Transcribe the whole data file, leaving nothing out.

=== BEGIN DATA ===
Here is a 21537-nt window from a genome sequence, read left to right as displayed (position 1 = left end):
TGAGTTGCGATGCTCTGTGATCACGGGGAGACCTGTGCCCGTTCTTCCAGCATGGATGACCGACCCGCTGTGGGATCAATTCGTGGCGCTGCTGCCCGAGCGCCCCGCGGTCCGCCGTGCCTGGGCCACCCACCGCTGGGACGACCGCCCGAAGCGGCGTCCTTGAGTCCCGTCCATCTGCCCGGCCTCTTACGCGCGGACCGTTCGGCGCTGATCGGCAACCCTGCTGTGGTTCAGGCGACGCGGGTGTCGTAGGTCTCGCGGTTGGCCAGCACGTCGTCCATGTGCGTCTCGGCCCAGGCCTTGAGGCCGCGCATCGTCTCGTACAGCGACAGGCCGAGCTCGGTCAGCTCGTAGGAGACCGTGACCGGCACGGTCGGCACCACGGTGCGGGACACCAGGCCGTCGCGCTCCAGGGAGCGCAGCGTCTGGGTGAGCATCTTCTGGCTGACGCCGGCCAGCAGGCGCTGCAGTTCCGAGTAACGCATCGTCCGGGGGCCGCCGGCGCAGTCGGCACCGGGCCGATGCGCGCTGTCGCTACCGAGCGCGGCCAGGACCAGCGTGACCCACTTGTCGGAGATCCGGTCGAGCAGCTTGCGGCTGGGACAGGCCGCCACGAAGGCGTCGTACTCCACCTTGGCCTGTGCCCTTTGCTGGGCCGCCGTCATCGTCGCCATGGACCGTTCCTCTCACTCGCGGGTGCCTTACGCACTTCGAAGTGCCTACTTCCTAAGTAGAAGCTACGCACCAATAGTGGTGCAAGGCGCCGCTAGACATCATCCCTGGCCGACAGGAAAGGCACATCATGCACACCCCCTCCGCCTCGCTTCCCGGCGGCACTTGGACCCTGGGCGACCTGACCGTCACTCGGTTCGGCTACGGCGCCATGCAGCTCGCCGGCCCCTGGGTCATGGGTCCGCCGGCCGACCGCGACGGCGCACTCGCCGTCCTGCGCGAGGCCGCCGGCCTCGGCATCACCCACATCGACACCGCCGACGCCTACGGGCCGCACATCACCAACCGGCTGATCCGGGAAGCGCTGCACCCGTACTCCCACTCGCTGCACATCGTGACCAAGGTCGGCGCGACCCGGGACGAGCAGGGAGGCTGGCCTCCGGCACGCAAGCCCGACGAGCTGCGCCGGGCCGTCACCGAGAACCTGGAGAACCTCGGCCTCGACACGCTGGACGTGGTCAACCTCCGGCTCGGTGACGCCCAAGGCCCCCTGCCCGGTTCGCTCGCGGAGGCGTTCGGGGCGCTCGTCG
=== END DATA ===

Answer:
Here is a 21537-nt window from a genome sequence, read left to right as displayed (position 1 = left end):
TGAGTTGCGATGCTCTGTGATCACGGGGAGACCTGTGCCCGTTCTTCCAGCATGGATGACCGACCCGCTGTGGGATCAATTCGTGGCGCTGCTGCCCGAGCGCCCCGCGGTCCGCCGTGCCTGGGCCACCCACCGCTGGGACGACCGCCCGAAGCGGCGTCCTTGAGTCCCGTCCATCTGCCCGGCCTCTTACGCGCGGACCGTTCGGCGCTGATCGGCAACCCTGCTGTGGTTCAGGCGACGCGGGTGTCGTAGGTCTCGCGGTTGGCCAGCACGTCGTCCATGTGCGTCTCGGCCCAGGCCTTGAGGCCGCGCATCGTCTCGTACAGCGACAGGCCGAGCTCGGTCAGCTCGTAGGAGACCGTGACCGGCACGGTCGGCACCACGGTGCGGGACACCAGGCCGTCGCGCTCCAGGGAGCGCAGCGTCTGGGTGAGCATCTTCTGGCTGACGCCGGCCAGCAGGCGCTGCAGTTCCGAGTAACGCATCGTCCGGGGGCCGCCGGCGCAGTCGGCACCGGGCCGATGCGCGCTGTCGCTACCGAGCGCGGCCAGGACCAGCGTGACCCACTTGTCGGAGATCCGGTCGAGCAGCTTGCGGCTGGGACAGGCCGCCACGAAGGCGTCGTACTCCACCTTGGCCTGTGCCCTTTGCTGGGCCGCCGTCATCGTCGCCATGGACCGTTCCTCTCACTCGCGGGTGCCTTACGCACTTCGAAGTGCCTACTTCCTAAGTAGAAGCTACGCACCAATAGTGGTGCAAGGCGCCGCTAGACATCATCCCTGGCCGACAGGAAAGGCACATCATGCACACCCCCTCCGCCTCGCTTCCCGGCGGCACTTGGACCCTGGGCGACCTGACCGTCACTCGGTTCGGCTACGGCGCCATGCAGCTCGCCGGCCCCTGGGTCATGGGTCCGCCGGCCGACCGCGACGGCGCACTCGCCGTCCTGCGCGAGGCCGCCGGCCTCGGCATCACCCACATCGACACCGCCGACGCCTACGGGCCGCACATCACCAACCGGCTGATCCGGGAAGCGCTGCACCCGTACTCCCACTCGCTGCACATCGTGACCAAGGTCGGCGCGACCCGGGACGAGCAGGGAGGCTGGCCTCCGGCACGCAAGCCCGACGAGCTGCGCCGGGCCGTCACCGAGAACCTGGAGAACCTCGGCCTCGACACGCTGGACGTGGTCAACCTCCGGCTCGGTGACGCCCAAGGCCCCCTGCCCGGTTCGCTCGCGGAGGCGTTCGGGGCGCTCGTCG